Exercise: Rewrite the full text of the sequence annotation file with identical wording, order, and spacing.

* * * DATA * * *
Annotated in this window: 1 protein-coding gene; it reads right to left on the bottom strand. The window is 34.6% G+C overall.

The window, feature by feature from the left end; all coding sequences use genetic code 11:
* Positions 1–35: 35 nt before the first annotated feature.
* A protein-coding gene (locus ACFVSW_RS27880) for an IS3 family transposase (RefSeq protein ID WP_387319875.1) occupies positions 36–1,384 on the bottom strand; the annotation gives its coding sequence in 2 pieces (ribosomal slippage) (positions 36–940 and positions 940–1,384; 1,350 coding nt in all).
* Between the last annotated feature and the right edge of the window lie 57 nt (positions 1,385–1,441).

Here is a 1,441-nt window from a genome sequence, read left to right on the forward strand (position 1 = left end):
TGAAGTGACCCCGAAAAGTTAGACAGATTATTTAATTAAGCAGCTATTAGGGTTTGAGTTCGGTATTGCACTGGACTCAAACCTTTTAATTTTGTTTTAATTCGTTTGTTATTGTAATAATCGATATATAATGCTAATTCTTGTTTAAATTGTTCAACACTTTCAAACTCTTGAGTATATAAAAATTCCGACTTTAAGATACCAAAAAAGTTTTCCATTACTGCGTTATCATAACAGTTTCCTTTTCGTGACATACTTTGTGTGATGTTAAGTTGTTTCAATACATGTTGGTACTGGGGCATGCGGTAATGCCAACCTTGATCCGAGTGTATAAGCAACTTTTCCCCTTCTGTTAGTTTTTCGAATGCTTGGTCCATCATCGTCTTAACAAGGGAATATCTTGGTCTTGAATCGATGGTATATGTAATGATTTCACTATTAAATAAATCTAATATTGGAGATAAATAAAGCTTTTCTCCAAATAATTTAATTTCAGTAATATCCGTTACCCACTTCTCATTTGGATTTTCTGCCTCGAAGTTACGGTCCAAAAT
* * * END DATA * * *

Annotated in this window: 1 protein-coding gene; it reads right to left on the bottom strand. The window is 34.6% G+C overall.

The window, feature by feature from the left end; all coding sequences use genetic code 11:
* Positions 1–35: 35 nt before the first annotated feature.
* A protein-coding gene (locus ACFVSW_RS27880) for an IS3 family transposase (RefSeq protein ID WP_387319875.1) occupies positions 36–1,384 on the bottom strand; the annotation gives its coding sequence in 2 pieces (ribosomal slippage) (positions 36–940 and positions 940–1,384; 1,350 coding nt in all).
* Between the last annotated feature and the right edge of the window lie 57 nt (positions 1,385–1,441).

Here is a 1,441-nt window from a genome sequence, read left to right on the forward strand (position 1 = left end):
TGAAGTGACCCCGAAAAGTTAGACAGATTATTTAATTAAGCAGCTATTAGGGTTTGAGTTCGGTATTGCACTGGACTCAAACCTTTTAATTTTGTTTTAATTCGTTTGTTATTGTAATAATCGATATATAATGCTAATTCTTGTTTAAATTGTTCAACACTTTCAAACTCTTGAGTATATAAAAATTCCGACTTTAAGATACCAAAAAAGTTTTCCATTACTGCGTTATCATAACAGTTTCCTTTTCGTGACATACTTTGTGTGATGTTAAGTTGTTTCAATACATGTTGGTACTGGGGCATGCGGTAATGCCAACCTTGATCCGAGTGTATAAGCAACTTTTCCCCTTCTGTTAGTTTTTCGAATGCTTGGTCCATCATCGTCTTAACAAGGGAATATCTTGGTCTTGAATCGATGGTATATGTAATGATTTCACTATTAAATAAATCTAATATTGGAGATAAATAAAGCTTTTCTCCAAATAATTTAATTTCAGTAATATCCGTTACCCACTTCTCATTTGGATTTTCTGCCTCGAAGTTACGGTCCAAAAT